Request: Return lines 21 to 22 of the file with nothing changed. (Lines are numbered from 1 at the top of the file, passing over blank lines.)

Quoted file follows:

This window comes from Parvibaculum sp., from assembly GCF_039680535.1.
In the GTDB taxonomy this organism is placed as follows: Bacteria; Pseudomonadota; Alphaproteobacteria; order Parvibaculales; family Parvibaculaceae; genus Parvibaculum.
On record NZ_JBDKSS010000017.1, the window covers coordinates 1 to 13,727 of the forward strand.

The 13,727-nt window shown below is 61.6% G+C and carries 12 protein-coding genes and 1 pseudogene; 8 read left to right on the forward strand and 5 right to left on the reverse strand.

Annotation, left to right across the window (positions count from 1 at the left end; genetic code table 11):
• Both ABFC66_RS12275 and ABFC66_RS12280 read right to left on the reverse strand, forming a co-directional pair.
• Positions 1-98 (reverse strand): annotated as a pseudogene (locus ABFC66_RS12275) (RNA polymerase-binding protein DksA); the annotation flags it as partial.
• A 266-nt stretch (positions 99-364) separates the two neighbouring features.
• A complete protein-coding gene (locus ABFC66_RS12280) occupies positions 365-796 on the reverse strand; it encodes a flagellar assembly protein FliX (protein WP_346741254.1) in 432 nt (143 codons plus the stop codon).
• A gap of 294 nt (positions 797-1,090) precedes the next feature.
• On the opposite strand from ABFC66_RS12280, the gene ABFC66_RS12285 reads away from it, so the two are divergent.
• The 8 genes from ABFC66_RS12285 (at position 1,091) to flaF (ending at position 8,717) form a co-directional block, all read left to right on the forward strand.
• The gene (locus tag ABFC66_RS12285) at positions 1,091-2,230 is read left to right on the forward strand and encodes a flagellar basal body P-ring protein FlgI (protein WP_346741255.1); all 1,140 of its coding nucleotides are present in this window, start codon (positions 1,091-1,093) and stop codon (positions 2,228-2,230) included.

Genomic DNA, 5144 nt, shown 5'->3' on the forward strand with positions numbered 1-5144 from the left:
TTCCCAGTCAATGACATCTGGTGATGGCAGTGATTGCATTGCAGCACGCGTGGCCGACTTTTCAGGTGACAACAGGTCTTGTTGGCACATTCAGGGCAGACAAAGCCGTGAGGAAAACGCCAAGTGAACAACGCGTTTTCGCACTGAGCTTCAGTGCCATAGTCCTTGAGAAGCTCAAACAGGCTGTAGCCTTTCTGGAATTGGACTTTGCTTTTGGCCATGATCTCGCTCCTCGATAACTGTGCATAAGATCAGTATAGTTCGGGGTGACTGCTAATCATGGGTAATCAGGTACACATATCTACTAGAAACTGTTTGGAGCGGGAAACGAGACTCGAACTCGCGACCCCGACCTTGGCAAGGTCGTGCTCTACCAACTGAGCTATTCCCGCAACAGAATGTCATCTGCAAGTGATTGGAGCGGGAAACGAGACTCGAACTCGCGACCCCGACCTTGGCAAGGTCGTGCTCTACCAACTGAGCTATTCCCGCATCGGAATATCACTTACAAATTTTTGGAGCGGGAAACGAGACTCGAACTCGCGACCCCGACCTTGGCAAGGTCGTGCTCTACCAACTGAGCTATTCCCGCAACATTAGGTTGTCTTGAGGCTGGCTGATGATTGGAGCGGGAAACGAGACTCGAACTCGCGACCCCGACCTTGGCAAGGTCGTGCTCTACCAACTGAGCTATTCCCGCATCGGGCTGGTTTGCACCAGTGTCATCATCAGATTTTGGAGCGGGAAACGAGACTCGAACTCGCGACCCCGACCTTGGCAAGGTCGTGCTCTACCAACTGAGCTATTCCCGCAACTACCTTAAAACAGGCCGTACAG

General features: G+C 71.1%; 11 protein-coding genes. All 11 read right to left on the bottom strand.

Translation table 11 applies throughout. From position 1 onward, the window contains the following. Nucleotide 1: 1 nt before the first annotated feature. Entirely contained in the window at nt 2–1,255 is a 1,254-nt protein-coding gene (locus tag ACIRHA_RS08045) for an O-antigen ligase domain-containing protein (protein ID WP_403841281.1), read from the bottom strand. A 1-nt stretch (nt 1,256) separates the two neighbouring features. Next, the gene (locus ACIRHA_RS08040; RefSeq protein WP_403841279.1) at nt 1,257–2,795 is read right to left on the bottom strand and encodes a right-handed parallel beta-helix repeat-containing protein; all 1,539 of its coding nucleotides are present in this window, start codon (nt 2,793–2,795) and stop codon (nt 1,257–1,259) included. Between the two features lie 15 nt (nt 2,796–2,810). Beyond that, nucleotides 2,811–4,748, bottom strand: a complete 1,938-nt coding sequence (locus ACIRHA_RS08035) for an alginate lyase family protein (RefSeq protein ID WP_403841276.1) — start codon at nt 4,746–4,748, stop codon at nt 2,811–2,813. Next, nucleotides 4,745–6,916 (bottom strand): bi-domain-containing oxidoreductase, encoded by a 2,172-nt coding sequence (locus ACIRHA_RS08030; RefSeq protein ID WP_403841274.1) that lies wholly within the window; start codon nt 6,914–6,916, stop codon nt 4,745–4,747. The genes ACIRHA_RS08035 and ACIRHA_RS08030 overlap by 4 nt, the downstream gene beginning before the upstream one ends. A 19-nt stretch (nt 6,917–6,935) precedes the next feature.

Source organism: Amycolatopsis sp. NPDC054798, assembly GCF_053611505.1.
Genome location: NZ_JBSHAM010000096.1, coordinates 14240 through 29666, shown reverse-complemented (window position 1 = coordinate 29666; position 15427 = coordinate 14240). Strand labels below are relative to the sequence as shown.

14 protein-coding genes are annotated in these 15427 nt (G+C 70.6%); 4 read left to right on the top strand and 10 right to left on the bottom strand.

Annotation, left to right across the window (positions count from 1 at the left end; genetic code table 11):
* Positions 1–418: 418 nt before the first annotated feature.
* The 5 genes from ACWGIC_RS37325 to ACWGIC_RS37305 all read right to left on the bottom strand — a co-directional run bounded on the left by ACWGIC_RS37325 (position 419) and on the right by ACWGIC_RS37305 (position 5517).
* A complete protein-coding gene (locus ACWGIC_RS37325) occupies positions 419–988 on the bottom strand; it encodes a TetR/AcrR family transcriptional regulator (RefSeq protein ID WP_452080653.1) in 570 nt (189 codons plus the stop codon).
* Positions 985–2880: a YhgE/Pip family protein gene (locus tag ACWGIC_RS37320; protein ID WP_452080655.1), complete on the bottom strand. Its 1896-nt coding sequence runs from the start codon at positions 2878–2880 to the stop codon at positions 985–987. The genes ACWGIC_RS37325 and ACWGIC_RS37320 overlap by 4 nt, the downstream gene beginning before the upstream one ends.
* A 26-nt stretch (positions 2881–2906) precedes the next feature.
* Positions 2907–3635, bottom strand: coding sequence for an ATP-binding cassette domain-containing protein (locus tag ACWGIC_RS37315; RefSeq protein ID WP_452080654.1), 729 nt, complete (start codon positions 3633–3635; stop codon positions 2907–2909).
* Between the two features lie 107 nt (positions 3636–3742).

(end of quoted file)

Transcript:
Annotation, left to right across the window (positions count from 1 at the left end; genetic code table 11):
* Positions 1–418: 418 nt before the first annotated feature.